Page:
Staff to bring draft marijuana law to council
At the end of a nearly two-hour discussion, the Avalon City Council directed staff to bring back a draft ordinance to regulate marijuana at the end of Monday’s study session on the issue.
Now that voters have legalized adult recreational marijuana use California cities have until January to decide whether to allow marijuana and, if so, how to regulate it locally. Monday was the council’s second study session on the subject.
According to Marc Tran, of the law firm Best, Best & Krieger, the city’s options are to do nothing, allow all uses, allow some uses or prohibit most uses. Best, Best & Krieger provides legal services to Avalon and other cities.
The council members appeared to agree that there should be no storefront commercial marijuana dispensaries in town. However, the council appeared undecided about whether to allow individuals to grow their own marijuana indoors or outdoors. State law allows six plants per residence for personal cultivation.
City Manager Dave Jinkens pointed out that there might be fire code issues with allowing residential cultivation. Jinkens also said there might be some building code issues.
Kern County Planning Commission could face cannabis debate Thursday
The Kern County Planning Commission is scheduled to meet on Thursday and the agenda could include one of the toughest debates facing county leaders this year.
Should the county ban or regulate the cultivation, processing and distribution of the stuff in unincorporated areas?
Planning commissioners will have a massive, detailed environmental report in front of them – complete with comments from the public and modifications to the document on which to base their decision.
Using that information they’ll have to pick one of two options to recommend to the Kern County Board of Supervisors for final approval.
The first option – a ban – is easy to understand.
State voters approved Proposition 64 last year making adult-use marijuana legal in California.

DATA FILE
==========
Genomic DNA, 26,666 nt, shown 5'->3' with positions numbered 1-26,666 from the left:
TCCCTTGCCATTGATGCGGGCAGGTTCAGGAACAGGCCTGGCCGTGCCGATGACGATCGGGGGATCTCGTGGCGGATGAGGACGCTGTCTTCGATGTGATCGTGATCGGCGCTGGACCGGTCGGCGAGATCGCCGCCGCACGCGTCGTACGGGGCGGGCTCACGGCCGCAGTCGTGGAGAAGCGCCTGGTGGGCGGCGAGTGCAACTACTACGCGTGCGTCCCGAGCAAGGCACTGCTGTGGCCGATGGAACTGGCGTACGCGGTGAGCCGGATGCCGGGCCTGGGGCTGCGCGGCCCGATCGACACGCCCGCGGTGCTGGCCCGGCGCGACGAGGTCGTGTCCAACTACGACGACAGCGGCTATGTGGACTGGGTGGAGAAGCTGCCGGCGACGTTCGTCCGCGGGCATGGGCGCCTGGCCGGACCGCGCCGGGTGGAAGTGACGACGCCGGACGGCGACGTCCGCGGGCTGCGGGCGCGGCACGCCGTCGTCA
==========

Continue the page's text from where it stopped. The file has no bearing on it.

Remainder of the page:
Madera stalwart on pot rejection
The Madera City Council declined this week to further explore or implement any ordinances that would allow the local manufacturing or retail sales of recreational marijuana products.
Under Proposition 64 cities and counties in California can now allow, regulate and tax the growing, manufacture and sale of recreational marijuana and it’s related edible products within their jurisdictions.
The council listened intentlyWednesday night to the last of three detailed presentations regarding the potential impacts adopting ordinances allowing local marijuana manufacturing and or sales could have on Madera.
Lt. Gino Chiaramonte of the Madera Police Department detailed his visits to early adopter cities in Colorado and said crime increases had been minimal in the three cities he reviewed, but the cities had noted among other things, an increase in the homeless population and their more aggressive panhandling after the implementation of the retail sales ordinances.
“Retail sales really seemed to draw the homeless in,” Chiaramonte said. “When asked they even said that was why they were there.” The other issues he noted were smells involved with manufacturing and the difficulty in converting the existing illegal black market marijuana grows into the more restrictive legal, taxable framework.
Stanislaus County could limit marijuana outlets. ‘Green fees’ also proposed.
Stanislaus County supervisors could approve what officials are calling a conservative strategy for permitting marijuana dispensaries and other commercial cannabis activities.
The Board of Supervisors will consider a proposal Tuesday for allowing no more than seven retail dispensaries in the unincorporated area. The county would permit up to 54 other cannabis operations, including nurseries, manufacturing, testing, distribution and delivery services.
If approved, the rules will apply in county-governed territory. Modesto and the other eight cities in Stanislaus County will have their own rules for commercial cannabis.